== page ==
For those Chelsea fans puzzled about why the club are apparently re-signing Tiago, not to mention offering the 33-year-old midfielder a two-year contract when the norm is just a yearly one for players over 30, the answer may be that being suggested in one Spanish newspaper.
Spanish press report that Tiago, whose contract was being run down by Atletico Madrid, was specifically recruited by Chelsea to tap up his team-mates and get them to sign for the Blues. They claim that Jose Mourinho and his agent Jorge Mendes (who just happens to be Tiago’s agent too) told the midfielder that if was able to recruit Diego Costa and others, he would be rewarded with a two-year contract and an unspecified coaching role.
If this is in any way true, then it has to be admitted that Tiago has done a first-class job. Costa is signed, Filipe Luis is likely to be on his way despite a dispute between the two clubs over a couple of million quid in the asking price, and it is being suggested that central defender Mirandha may also be making his way to West London this summer.
Should we be shocked by this? Luring a player under contract to another team to act as your undercover employer, deliberately persuading other players to seek transfers, does on the face of it seems a little underhand? But the Spanish, strangely, don’t seem to be very put out by this at all.
Firstly, it should be pointed out that there is not a shred of actual proof for the story – the only evidence appears to be circumstantial. Secondly, tapping up players at other clubs is a long-standing part of the game – the only point at issue would be about how you do it.
Clubs use any manner of means to get to the players they want to buy. First and foremost they use agents and negotiators to let the players know of their interest and to negotiate about what it would take to get them to sign. This is why the official “talks” between a club and the player they have made an accepted offer for are usually concluded so quickly – the details have been sorted out in advance.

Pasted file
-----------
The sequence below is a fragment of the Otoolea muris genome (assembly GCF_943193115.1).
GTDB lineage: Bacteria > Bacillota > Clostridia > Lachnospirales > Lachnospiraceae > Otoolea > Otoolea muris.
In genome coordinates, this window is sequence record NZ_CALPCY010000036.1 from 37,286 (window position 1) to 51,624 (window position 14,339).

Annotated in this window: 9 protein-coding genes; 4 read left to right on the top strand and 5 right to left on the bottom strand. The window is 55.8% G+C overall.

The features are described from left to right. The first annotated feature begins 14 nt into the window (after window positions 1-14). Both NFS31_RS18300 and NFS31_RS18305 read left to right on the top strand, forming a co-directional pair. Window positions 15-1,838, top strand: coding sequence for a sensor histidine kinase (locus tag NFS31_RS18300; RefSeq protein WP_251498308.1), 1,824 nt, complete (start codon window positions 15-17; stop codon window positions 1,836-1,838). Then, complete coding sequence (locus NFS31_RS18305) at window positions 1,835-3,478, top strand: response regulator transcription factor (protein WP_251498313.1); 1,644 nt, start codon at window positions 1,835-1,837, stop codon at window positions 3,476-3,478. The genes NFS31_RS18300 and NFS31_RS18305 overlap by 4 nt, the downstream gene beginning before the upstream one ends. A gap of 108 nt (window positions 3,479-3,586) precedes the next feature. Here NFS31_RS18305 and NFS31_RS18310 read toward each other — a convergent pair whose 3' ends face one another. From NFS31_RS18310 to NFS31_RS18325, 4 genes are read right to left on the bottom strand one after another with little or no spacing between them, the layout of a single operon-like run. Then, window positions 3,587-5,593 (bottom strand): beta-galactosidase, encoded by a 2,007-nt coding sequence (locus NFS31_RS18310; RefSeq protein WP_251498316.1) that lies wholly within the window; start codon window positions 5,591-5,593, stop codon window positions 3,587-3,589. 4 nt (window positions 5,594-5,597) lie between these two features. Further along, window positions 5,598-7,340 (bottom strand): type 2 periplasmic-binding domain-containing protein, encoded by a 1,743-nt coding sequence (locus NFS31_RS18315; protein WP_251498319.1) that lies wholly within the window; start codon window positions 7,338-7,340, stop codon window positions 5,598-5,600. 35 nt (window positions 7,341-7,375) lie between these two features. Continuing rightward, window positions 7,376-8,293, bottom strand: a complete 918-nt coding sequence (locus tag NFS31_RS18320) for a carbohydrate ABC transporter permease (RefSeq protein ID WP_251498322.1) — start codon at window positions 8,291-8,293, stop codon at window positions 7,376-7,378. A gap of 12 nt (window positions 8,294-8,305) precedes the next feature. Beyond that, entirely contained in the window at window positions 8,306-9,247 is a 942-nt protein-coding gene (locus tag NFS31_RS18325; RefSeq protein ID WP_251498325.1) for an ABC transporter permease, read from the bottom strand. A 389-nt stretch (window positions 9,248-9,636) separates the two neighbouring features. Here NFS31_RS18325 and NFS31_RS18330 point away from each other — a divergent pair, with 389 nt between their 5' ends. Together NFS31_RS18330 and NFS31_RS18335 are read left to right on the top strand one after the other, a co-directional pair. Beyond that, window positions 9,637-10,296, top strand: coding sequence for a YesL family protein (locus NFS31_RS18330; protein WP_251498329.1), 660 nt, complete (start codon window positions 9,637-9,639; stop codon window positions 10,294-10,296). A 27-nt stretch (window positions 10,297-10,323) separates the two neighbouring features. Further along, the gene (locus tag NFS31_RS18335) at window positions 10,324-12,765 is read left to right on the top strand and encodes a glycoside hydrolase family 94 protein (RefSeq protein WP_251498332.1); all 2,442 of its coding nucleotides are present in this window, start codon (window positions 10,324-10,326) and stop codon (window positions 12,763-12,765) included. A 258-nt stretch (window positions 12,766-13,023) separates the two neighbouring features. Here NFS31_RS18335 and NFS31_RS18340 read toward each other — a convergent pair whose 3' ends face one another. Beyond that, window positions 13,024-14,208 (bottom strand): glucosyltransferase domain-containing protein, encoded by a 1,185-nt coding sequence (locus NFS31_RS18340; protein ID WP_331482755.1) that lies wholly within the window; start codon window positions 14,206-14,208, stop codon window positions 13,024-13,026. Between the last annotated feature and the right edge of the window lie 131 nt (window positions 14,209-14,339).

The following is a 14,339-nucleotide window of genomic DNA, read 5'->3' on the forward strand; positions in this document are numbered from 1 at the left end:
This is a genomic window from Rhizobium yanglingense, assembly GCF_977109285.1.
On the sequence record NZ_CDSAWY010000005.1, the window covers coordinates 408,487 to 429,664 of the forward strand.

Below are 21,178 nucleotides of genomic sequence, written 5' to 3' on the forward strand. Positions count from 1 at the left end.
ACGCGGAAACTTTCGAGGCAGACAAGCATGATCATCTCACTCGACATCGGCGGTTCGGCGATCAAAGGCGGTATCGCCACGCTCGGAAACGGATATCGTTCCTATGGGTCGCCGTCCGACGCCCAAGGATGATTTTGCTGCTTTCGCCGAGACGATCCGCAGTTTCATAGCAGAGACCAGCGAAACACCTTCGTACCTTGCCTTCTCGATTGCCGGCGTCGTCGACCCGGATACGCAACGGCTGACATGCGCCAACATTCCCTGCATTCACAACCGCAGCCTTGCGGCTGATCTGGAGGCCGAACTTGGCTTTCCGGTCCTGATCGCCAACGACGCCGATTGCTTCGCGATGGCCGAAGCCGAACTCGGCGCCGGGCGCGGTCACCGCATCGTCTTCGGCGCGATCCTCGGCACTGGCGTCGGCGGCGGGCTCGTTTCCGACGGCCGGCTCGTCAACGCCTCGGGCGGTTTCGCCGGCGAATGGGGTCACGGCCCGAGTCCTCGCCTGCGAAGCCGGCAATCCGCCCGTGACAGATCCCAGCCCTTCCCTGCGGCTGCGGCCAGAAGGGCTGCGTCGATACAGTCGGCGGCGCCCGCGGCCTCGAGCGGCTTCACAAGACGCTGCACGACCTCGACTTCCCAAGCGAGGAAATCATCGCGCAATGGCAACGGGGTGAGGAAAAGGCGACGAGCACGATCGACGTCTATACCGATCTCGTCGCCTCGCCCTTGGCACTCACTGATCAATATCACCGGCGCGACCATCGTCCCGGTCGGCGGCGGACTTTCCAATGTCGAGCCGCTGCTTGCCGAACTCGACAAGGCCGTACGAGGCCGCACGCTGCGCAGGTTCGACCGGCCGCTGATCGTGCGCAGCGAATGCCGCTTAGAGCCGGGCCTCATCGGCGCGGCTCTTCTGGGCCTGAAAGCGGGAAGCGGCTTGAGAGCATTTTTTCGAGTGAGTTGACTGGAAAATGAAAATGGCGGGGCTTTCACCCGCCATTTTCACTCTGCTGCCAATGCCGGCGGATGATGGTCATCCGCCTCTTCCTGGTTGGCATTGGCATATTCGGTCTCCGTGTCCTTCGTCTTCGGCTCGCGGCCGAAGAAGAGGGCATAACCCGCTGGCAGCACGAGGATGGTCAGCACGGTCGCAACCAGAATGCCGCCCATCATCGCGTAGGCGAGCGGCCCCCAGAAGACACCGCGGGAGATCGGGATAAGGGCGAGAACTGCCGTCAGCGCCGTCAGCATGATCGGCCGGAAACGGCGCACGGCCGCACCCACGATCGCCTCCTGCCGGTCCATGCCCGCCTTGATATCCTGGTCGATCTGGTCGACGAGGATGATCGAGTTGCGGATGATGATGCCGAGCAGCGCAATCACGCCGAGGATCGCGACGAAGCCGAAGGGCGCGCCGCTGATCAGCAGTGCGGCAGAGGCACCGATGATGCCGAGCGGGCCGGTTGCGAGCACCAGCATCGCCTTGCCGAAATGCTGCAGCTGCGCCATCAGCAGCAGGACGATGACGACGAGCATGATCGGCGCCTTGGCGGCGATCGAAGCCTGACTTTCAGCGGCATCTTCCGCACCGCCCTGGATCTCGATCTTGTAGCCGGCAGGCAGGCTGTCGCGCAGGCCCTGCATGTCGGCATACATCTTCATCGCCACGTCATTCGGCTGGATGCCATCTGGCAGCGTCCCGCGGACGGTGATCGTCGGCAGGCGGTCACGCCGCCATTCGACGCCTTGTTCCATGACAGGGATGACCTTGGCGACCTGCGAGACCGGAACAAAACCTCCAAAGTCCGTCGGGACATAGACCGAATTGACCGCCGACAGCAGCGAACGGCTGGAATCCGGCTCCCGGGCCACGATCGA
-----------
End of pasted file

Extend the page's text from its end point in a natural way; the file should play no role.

It’s not unusual for clubs to use players as contacts either – Manchester United routinely used their players to tap up ones at other clubs while training together on international duty. This has been the case for decades – Peter Bonetti once came back from an England match demanding a move after chats with the Manchester United players in Alf Ramsey’s squad. Clubs will also use their former players – ones who’ve left on good terms, that is – to sell a move to their team-mates or compatriots. Michael Ballack talked to Andre Schurrle about moving to Chelsea, for example.
If – and it’s a big if – Chelsea have used Tiago in this way, however, they may have pushed the game one step further. It would certainly not be illegal (or at least, not yet), and it would certainly be ingenious – whether it is quite fair is debatable.
There is another possible explanation for Tiago’s contract and any talks he held with his team-mates. It’s rumoured that Mourinho’s right-hand man Rui Faria is looking to go into management on his own, which would leave a spot for a trusted lieutenant. Mourinho is an admirer of Tiago’s tactical ability, and so the offer of a coaching role may well be genuine, rather than simply an inducement to carry out cloak and dagger activity on Chelsea’s behalf. And if Tiago is joining the Chelsea coaching team, it would only be natural for him to try to bring players he has already worked with into the squad.
But that’s not quite as good a story, is it?